Autumn is a popular time of year for photography because of the fall colors. Research when fall colors reach their peak at the location and plan your shoot to give you a window of several days. Perhaps you have a favorite mountain location selected but want to include wildflowers. Maybe post a question in a local hiking Facebook group for suggestions on when the wildflowers will bloom.

Above all, once you have your time planned, get there early! This will allow you time to make small adjustments to the photo shoot as needed.

Special Conditions

The need for special conditions to get your image is perhaps the trickiest part of selecting a location. Perhaps you need certain weather conditions such as snow so it is important that the location is in an area where snow has already fallen or where it is forecasted.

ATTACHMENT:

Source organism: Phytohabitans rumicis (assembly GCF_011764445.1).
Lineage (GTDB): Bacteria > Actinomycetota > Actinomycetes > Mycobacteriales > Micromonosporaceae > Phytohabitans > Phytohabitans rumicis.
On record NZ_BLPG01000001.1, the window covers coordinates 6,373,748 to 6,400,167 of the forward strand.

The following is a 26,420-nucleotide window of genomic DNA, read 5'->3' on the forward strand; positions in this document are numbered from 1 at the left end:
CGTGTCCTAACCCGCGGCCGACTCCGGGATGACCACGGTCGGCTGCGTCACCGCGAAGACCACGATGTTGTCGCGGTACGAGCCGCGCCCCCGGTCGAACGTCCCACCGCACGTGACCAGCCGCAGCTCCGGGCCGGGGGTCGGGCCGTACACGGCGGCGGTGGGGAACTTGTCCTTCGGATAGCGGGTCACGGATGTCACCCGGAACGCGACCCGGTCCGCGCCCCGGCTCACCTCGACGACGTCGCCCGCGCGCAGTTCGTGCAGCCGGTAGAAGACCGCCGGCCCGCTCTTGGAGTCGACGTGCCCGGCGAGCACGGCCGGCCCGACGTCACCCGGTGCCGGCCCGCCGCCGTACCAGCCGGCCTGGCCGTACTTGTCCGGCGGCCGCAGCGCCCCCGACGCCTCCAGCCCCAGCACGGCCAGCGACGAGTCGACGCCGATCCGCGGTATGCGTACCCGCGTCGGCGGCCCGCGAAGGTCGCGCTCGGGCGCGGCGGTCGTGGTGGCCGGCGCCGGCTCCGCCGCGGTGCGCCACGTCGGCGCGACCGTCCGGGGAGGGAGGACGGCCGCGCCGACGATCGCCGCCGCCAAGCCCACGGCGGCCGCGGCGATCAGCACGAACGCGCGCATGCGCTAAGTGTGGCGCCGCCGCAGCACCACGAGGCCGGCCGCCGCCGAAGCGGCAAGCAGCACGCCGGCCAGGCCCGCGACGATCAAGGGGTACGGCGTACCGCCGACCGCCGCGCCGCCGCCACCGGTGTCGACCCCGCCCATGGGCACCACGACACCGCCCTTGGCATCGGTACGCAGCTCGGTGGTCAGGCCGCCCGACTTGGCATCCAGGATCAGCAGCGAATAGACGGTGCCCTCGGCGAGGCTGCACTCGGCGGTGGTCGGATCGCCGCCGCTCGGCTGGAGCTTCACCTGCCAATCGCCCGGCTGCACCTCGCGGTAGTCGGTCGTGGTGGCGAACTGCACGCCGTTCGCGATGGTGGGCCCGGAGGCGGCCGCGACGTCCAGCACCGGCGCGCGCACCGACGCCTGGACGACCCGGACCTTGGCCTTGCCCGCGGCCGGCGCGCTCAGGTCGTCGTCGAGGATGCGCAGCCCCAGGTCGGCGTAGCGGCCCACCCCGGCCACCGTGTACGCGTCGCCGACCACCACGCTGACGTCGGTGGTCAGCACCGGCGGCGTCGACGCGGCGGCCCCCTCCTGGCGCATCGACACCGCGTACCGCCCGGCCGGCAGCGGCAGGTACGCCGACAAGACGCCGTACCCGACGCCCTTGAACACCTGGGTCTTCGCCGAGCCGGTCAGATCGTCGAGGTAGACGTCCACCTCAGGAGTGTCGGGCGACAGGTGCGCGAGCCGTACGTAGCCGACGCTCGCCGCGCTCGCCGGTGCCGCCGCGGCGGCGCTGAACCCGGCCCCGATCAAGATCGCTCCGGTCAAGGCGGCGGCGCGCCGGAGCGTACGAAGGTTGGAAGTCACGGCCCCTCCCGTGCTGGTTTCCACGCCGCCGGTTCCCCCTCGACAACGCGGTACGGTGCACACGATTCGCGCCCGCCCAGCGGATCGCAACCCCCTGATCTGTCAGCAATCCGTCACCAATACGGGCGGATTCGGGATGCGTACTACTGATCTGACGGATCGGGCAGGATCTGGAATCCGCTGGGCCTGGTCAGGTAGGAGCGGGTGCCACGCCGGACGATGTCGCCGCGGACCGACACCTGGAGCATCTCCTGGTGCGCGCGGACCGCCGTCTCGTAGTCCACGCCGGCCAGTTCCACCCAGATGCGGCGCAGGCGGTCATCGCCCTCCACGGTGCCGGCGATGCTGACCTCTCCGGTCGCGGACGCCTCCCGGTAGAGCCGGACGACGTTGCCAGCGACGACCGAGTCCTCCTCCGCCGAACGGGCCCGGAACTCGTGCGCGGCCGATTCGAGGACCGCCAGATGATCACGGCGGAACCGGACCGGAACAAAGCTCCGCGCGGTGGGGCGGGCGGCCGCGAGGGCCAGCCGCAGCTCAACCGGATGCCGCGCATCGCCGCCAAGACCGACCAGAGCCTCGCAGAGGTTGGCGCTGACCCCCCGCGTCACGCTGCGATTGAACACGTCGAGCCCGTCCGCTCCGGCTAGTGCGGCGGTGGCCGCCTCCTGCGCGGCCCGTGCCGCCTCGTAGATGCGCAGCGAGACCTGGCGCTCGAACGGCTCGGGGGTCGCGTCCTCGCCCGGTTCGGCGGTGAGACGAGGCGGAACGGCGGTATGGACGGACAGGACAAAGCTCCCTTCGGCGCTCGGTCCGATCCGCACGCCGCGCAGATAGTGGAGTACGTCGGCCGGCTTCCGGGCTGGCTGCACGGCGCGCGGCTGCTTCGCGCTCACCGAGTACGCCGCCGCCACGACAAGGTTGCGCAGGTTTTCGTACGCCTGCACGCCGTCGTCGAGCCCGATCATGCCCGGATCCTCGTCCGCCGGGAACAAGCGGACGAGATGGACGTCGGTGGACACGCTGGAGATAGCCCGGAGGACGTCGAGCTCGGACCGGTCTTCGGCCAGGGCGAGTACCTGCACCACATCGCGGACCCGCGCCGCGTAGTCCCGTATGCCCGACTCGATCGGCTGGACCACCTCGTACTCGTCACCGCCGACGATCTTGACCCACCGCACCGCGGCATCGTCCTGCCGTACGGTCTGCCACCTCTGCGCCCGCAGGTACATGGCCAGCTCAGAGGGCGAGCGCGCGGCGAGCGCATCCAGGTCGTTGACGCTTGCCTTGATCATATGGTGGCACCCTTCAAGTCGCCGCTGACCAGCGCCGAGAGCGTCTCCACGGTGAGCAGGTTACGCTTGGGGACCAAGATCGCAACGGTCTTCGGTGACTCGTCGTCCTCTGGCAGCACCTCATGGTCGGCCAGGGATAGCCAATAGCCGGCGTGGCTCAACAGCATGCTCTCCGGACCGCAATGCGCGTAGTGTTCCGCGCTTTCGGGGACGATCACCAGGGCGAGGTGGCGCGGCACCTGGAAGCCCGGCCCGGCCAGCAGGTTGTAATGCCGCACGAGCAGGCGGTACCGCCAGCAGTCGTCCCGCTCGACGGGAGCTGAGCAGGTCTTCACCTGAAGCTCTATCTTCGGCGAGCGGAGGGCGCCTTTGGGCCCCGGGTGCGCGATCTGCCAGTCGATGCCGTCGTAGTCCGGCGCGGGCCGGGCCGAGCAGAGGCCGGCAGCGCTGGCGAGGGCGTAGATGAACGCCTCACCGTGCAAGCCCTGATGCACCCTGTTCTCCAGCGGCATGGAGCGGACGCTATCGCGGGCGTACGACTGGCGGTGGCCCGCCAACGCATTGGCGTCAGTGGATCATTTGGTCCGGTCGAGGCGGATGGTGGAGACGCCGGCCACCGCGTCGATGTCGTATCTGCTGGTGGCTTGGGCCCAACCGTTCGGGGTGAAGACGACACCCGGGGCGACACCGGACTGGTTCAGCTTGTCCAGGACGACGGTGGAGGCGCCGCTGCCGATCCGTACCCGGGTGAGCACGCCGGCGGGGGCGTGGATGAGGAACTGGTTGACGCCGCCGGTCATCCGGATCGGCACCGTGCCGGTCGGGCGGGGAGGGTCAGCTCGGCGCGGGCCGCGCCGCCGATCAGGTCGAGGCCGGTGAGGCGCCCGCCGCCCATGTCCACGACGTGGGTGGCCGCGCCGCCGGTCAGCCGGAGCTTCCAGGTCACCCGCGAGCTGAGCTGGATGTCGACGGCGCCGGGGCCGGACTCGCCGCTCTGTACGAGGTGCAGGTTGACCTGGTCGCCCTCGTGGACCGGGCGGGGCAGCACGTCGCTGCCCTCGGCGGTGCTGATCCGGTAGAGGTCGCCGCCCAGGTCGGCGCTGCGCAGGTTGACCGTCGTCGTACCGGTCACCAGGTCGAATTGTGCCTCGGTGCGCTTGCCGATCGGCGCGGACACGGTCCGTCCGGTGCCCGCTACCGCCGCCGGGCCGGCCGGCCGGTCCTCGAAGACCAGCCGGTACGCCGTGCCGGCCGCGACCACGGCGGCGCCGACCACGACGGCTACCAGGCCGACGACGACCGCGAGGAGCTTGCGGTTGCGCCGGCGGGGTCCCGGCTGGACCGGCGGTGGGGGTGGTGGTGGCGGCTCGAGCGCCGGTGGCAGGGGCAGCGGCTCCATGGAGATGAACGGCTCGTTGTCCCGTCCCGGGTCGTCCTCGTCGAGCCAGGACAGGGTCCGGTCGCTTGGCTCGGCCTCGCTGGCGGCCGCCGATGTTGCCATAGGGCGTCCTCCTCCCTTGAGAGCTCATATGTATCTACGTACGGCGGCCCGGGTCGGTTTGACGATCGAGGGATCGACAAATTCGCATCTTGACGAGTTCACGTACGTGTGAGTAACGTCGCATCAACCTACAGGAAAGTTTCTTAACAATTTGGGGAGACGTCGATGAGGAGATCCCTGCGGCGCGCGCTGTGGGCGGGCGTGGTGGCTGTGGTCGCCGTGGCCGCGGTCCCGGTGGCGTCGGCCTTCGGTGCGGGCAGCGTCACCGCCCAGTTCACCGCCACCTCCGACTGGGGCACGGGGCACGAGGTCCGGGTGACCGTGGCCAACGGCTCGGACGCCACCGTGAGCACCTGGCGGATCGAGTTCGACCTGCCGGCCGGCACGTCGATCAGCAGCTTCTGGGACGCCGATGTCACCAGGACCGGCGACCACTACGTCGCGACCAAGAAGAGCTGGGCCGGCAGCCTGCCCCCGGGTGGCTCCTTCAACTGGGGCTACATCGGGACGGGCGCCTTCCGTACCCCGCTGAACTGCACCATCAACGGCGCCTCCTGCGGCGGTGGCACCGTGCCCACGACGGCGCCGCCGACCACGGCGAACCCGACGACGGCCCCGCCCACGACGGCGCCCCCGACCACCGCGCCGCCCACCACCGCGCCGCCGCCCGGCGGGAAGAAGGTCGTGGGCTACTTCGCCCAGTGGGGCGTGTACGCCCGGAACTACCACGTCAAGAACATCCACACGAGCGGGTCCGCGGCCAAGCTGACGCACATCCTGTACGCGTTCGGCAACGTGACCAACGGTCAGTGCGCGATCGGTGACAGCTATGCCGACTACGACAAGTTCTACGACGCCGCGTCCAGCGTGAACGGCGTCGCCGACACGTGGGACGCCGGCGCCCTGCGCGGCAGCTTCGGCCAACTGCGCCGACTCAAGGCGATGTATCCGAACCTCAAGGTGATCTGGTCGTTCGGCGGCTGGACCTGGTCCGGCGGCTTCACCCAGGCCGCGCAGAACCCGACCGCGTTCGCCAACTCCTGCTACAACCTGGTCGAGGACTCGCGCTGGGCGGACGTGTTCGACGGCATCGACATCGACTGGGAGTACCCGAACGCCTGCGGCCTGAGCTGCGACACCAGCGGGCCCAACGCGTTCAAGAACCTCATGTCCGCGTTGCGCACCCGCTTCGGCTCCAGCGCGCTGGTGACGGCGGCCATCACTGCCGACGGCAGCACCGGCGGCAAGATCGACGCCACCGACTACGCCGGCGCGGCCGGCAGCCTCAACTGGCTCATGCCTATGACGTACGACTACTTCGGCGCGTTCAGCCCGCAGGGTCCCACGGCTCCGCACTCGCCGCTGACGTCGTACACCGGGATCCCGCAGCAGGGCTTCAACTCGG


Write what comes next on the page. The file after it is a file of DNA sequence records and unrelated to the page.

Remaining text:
Selecting a location based on weather conditions can be problematic and flexibility in your timeline is needed to make sure you get the weather you want. Checking the local weather on one of the many weather apps available such as Ventusky can help with making decisions.

Also, consider contacting people who live near your selected location for advice on specific conditions. You are simply trying to put the odds in your favor.

Example: Photographing a German Skyline

As fate would have it, a recent trip to Frankfurt, Germany allowed me to put my own advice to the test. When traveling to larger cities a favorite pastime involves capturing an image of the city skyline. Since the general location was already selected for me, it was just a matter of fine-tuning it. So this became my test case to see if the suggestions above hold true.